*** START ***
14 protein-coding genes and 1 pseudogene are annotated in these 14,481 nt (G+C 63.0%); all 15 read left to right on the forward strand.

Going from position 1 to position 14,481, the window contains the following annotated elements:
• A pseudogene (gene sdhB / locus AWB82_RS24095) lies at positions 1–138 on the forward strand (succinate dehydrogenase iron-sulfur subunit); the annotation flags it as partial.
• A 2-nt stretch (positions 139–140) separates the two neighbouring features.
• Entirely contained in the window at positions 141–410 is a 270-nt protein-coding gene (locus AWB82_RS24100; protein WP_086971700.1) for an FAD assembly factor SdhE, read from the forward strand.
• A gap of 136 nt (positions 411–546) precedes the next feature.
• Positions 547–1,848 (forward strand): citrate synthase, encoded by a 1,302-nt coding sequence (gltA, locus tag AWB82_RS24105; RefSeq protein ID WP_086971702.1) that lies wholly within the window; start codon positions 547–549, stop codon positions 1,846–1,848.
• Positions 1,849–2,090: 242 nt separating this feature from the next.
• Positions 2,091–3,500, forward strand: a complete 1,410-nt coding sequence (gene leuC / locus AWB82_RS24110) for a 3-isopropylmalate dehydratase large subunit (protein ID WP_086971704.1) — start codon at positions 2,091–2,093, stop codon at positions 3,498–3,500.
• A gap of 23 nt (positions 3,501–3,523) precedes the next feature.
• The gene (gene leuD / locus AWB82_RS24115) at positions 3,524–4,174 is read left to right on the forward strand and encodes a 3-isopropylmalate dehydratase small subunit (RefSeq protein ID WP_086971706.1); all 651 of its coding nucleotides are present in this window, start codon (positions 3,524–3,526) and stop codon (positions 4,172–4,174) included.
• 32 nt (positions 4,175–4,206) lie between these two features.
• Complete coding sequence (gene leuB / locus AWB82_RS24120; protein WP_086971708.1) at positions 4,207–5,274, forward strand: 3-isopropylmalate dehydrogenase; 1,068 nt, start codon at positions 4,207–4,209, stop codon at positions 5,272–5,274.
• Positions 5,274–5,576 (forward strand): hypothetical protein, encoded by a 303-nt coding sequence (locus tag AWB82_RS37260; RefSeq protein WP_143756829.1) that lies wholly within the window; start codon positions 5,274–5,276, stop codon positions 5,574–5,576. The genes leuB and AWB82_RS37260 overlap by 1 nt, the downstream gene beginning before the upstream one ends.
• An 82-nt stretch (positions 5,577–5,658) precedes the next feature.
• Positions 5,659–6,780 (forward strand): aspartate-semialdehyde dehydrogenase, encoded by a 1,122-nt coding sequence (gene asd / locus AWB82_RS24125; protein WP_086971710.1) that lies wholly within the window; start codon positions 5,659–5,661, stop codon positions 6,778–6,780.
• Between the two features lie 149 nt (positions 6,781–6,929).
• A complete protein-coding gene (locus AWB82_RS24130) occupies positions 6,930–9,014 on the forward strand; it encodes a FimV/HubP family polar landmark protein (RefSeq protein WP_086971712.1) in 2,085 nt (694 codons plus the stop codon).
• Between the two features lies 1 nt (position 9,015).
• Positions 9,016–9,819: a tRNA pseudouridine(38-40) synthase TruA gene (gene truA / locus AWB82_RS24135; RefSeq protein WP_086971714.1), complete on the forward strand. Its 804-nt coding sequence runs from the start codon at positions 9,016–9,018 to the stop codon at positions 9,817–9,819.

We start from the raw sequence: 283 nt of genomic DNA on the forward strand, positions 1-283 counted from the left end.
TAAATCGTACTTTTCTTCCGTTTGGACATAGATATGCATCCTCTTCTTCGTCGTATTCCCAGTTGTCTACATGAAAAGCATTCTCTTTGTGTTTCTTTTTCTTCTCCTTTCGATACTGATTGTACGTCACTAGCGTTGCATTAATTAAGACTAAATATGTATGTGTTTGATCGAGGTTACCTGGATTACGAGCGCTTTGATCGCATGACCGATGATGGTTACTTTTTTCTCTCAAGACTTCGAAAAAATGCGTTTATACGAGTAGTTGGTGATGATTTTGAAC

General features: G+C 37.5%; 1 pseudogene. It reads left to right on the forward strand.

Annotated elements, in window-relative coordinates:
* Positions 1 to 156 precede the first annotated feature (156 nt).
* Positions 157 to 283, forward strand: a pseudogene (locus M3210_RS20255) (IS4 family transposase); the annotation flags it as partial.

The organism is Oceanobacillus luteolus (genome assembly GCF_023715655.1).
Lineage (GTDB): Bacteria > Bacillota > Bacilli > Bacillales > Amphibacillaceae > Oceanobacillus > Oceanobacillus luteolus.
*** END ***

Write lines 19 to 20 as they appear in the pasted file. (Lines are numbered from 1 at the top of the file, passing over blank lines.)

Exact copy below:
• Between the two features lies 1 nt (position 9,015).
• Positions 9,016–9,819: a tRNA pseudouridine(38-40) synthase TruA gene (gene truA / locus AWB82_RS24135; RefSeq protein WP_086971714.1), complete on the forward strand. Its 804-nt coding sequence runs from the start codon at positions 9,016–9,018 to the stop codon at positions 9,817–9,819.